Hours before a wedding, a fire kills the bride, the groom, her father, and her mother's boyfriend.
"When something like what happened at June Reid's that morning happens, you feel right away like the smallest, weakest person in the world. That nothing you do could possibly matter. That nothing matters. Which is why, when you stumble upon something you can do, you do it. So that's what I did." This is the florist speaking: she will put the daisies she picked for the wedding into more than a hundred funeral arrangements. Other characters, particularly the parents of the dead, will have a harder time figuring out what comes next. June—who has lost not just everyone she loves, but her house, her clothes, and her passport as well—gets in a car and drives to the West Coast. Lydia Morey, whose handsome son, Luke, was June's much-younger boyfriend, is stuck in town dealing with small-minded gossip and speculation. Silas, a teenage pothead who was working at the house the day before the accident, slowly unpacks what he knows about the cause of the fatal blast. Literary agent and memoirist Clegg's (Ninety Days, 2013, etc.) debut novel moves restlessly among many different characters and locations, from the small town in Connecticut where the fire occurred to the motel in the Pacific Northwest where June lands, darting into the past then returning to the tragedy in its utter implacability. Yet the true subject of the book is consolation, the scraps of comfort people manage to find and share with one another, from a thermos of pea soup to a missing piece of information to the sound of the waves outside the Moonstone Motel.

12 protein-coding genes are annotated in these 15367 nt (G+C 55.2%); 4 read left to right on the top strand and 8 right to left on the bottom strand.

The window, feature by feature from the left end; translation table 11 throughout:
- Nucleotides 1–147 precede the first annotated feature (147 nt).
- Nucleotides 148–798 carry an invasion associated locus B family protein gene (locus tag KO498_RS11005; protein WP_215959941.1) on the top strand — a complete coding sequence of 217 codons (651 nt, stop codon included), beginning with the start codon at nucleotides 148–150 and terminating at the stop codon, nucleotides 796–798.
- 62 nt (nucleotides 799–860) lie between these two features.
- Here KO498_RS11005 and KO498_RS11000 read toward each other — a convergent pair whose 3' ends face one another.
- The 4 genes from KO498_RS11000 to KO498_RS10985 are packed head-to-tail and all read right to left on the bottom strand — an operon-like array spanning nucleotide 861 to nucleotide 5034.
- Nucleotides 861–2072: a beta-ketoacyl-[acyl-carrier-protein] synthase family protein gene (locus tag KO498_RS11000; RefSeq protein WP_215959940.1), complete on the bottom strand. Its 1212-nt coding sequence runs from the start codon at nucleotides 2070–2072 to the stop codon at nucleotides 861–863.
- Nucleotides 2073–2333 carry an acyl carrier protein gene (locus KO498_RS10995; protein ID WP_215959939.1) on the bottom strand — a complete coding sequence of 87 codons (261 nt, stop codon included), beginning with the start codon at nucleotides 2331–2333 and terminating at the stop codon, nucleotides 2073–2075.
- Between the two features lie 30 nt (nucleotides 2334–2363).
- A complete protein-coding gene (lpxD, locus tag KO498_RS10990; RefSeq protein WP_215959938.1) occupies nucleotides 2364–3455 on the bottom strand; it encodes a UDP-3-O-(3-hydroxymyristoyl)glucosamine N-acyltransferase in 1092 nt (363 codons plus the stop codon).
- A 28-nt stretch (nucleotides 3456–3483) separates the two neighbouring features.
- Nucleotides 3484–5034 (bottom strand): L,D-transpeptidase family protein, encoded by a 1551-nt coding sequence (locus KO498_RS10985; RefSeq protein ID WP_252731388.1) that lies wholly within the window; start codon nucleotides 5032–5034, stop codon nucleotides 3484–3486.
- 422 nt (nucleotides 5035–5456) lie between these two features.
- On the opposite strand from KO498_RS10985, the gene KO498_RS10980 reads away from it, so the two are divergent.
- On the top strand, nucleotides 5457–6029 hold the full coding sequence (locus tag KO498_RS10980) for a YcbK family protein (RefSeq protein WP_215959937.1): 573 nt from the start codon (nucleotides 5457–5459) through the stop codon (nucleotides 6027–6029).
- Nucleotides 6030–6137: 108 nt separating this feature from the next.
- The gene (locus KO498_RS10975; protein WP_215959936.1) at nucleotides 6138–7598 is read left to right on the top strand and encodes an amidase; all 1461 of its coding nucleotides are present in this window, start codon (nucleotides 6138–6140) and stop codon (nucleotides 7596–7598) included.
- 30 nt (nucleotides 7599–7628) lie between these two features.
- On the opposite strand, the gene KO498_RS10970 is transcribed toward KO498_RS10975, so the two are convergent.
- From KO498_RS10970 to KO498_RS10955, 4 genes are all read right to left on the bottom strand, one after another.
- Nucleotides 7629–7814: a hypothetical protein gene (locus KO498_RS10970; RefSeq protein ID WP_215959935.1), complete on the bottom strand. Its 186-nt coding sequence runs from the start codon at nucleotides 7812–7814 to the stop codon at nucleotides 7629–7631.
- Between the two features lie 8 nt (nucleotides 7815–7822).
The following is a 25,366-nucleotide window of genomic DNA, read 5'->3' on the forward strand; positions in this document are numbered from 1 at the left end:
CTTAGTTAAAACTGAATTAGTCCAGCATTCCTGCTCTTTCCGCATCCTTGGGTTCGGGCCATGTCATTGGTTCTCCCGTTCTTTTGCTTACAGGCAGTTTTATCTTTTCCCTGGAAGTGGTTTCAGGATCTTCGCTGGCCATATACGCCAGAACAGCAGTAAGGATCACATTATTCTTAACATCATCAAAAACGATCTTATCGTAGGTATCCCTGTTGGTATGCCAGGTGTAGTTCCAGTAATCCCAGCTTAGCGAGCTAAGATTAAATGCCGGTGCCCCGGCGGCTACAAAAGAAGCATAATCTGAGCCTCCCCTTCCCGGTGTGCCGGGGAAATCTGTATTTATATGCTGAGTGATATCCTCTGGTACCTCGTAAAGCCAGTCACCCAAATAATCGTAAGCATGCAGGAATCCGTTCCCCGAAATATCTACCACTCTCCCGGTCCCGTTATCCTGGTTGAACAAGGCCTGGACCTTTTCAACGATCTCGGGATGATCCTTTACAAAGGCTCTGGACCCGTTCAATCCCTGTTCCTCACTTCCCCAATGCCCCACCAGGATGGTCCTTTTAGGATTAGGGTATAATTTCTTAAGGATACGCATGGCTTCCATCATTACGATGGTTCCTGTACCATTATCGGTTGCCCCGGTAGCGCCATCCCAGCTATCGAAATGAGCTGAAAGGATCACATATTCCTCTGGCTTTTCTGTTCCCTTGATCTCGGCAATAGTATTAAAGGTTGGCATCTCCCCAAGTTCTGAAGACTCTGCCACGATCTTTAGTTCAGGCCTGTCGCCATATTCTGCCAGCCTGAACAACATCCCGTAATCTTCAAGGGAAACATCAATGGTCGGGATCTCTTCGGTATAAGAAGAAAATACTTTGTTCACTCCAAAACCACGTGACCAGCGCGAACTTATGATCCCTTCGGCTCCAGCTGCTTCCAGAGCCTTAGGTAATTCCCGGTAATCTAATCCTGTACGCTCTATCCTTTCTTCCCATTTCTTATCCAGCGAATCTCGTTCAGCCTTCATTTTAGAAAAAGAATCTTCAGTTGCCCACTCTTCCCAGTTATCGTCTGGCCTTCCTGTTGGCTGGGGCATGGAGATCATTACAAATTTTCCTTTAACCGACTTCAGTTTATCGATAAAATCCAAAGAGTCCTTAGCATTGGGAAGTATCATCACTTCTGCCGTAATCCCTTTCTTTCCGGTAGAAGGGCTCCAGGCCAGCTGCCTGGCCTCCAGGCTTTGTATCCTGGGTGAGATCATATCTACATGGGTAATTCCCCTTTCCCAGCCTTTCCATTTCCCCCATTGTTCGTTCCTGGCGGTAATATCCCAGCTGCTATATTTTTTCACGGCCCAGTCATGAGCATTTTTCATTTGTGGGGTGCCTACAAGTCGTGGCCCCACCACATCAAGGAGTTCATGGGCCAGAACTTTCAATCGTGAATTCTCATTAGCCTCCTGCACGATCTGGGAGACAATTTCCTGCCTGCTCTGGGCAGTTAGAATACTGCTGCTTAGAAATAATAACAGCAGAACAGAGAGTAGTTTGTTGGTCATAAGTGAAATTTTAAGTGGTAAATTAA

An attempt to map how the unbearable is borne, elegantly written and bravely imagined.